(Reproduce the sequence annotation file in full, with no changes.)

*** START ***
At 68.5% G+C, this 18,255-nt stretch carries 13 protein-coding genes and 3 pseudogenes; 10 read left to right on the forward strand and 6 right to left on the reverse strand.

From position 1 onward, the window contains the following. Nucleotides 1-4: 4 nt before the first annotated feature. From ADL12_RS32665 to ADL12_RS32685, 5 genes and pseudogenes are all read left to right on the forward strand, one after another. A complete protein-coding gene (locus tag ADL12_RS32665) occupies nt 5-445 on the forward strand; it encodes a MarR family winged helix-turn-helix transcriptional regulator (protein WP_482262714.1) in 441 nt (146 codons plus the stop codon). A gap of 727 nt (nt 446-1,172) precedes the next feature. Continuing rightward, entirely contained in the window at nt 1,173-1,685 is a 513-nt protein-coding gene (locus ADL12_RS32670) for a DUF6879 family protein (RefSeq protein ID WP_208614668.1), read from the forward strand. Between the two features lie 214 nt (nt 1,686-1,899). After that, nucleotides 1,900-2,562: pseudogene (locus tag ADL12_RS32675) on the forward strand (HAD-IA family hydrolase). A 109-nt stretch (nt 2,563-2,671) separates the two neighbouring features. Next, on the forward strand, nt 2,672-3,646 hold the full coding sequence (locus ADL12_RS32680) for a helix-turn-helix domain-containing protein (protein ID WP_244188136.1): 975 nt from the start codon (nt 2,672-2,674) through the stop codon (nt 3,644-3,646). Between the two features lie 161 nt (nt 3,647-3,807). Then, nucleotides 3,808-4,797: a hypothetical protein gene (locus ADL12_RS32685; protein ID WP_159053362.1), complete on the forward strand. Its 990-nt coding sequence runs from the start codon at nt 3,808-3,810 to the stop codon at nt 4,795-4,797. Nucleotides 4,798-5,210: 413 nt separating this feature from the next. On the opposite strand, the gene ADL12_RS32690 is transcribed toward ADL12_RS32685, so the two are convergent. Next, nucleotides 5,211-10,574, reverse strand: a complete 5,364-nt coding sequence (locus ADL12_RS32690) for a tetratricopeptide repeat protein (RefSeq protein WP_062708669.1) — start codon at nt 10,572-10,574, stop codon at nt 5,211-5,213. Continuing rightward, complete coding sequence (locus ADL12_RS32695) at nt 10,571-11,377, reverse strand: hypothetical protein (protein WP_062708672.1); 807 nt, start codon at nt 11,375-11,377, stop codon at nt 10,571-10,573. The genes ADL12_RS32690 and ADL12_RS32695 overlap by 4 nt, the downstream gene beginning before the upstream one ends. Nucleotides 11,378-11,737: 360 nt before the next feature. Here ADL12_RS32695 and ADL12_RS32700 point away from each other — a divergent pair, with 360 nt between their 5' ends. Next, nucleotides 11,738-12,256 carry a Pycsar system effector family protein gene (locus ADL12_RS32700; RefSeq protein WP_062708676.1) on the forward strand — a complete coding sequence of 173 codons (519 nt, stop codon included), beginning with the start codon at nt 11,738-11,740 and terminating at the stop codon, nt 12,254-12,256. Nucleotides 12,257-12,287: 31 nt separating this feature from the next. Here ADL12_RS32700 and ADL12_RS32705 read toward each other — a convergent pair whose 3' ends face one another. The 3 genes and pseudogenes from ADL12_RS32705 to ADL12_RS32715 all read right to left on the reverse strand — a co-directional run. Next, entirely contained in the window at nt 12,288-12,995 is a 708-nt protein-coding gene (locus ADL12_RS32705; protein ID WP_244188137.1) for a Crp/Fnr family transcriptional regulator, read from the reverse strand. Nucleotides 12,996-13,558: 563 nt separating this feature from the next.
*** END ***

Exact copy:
At 68.5% G+C, this 18,255-nt stretch carries 13 protein-coding genes and 3 pseudogenes; 10 read left to right on the forward strand and 6 right to left on the reverse strand.

From position 1 onward, the window contains the following. Nucleotides 1-4: 4 nt before the first annotated feature. From ADL12_RS32665 to ADL12_RS32685, 5 genes and pseudogenes are all read left to right on the forward strand, one after another. A complete protein-coding gene (locus tag ADL12_RS32665) occupies nt 5-445 on the forward strand; it encodes a MarR family winged helix-turn-helix transcriptional regulator (protein WP_482262714.1) in 441 nt (146 codons plus the stop codon). A gap of 727 nt (nt 446-1,172) precedes the next feature. Continuing rightward, entirely contained in the window at nt 1,173-1,685 is a 513-nt protein-coding gene (locus ADL12_RS32670) for a DUF6879 family protein (RefSeq protein ID WP_208614668.1), read from the forward strand. Between the two features lie 214 nt (nt 1,686-1,899). After that, nucleotides 1,900-2,562: pseudogene (locus tag ADL12_RS32675) on the forward strand (HAD-IA family hydrolase). A 109-nt stretch (nt 2,563-2,671) separates the two neighbouring features. Next, on the forward strand, nt 2,672-3,646 hold the full coding sequence (locus ADL12_RS32680) for a helix-turn-helix domain-containing protein (protein ID WP_244188136.1): 975 nt from the start codon (nt 2,672-2,674) through the stop codon (nt 3,644-3,646). Between the two features lie 161 nt (nt 3,647-3,807). Then, nucleotides 3,808-4,797: a hypothetical protein gene (locus ADL12_RS32685; protein ID WP_159053362.1), complete on the forward strand. Its 990-nt coding sequence runs from the start codon at nt 3,808-3,810 to the stop codon at nt 4,795-4,797. Nucleotides 4,798-5,210: 413 nt separating this feature from the next. On the opposite strand, the gene ADL12_RS32690 is transcribed toward ADL12_RS32685, so the two are convergent. Next, nucleotides 5,211-10,574, reverse strand: a complete 5,364-nt coding sequence (locus ADL12_RS32690) for a tetratricopeptide repeat protein (RefSeq protein WP_062708669.1) — start codon at nt 10,572-10,574, stop codon at nt 5,211-5,213. Continuing rightward, complete coding sequence (locus ADL12_RS32695) at nt 10,571-11,377, reverse strand: hypothetical protein (protein WP_062708672.1); 807 nt, start codon at nt 11,375-11,377, stop codon at nt 10,571-10,573. The genes ADL12_RS32690 and ADL12_RS32695 overlap by 4 nt, the downstream gene beginning before the upstream one ends. Nucleotides 11,378-11,737: 360 nt before the next feature. Here ADL12_RS32695 and ADL12_RS32700 point away from each other — a divergent pair, with 360 nt between their 5' ends. Next, nucleotides 11,738-12,256 carry a Pycsar system effector family protein gene (locus ADL12_RS32700; RefSeq protein WP_062708676.1) on the forward strand — a complete coding sequence of 173 codons (519 nt, stop codon included), beginning with the start codon at nt 11,738-11,740 and terminating at the stop codon, nt 12,254-12,256. Nucleotides 12,257-12,287: 31 nt separating this feature from the next. Here ADL12_RS32700 and ADL12_RS32705 read toward each other — a convergent pair whose 3' ends face one another. The 3 genes and pseudogenes from ADL12_RS32705 to ADL12_RS32715 all read right to left on the reverse strand — a co-directional run. Next, entirely contained in the window at nt 12,288-12,995 is a 708-nt protein-coding gene (locus ADL12_RS32705; protein ID WP_244188137.1) for a Crp/Fnr family transcriptional regulator, read from the reverse strand. Nucleotides 12,996-13,558: 563 nt separating this feature from the next.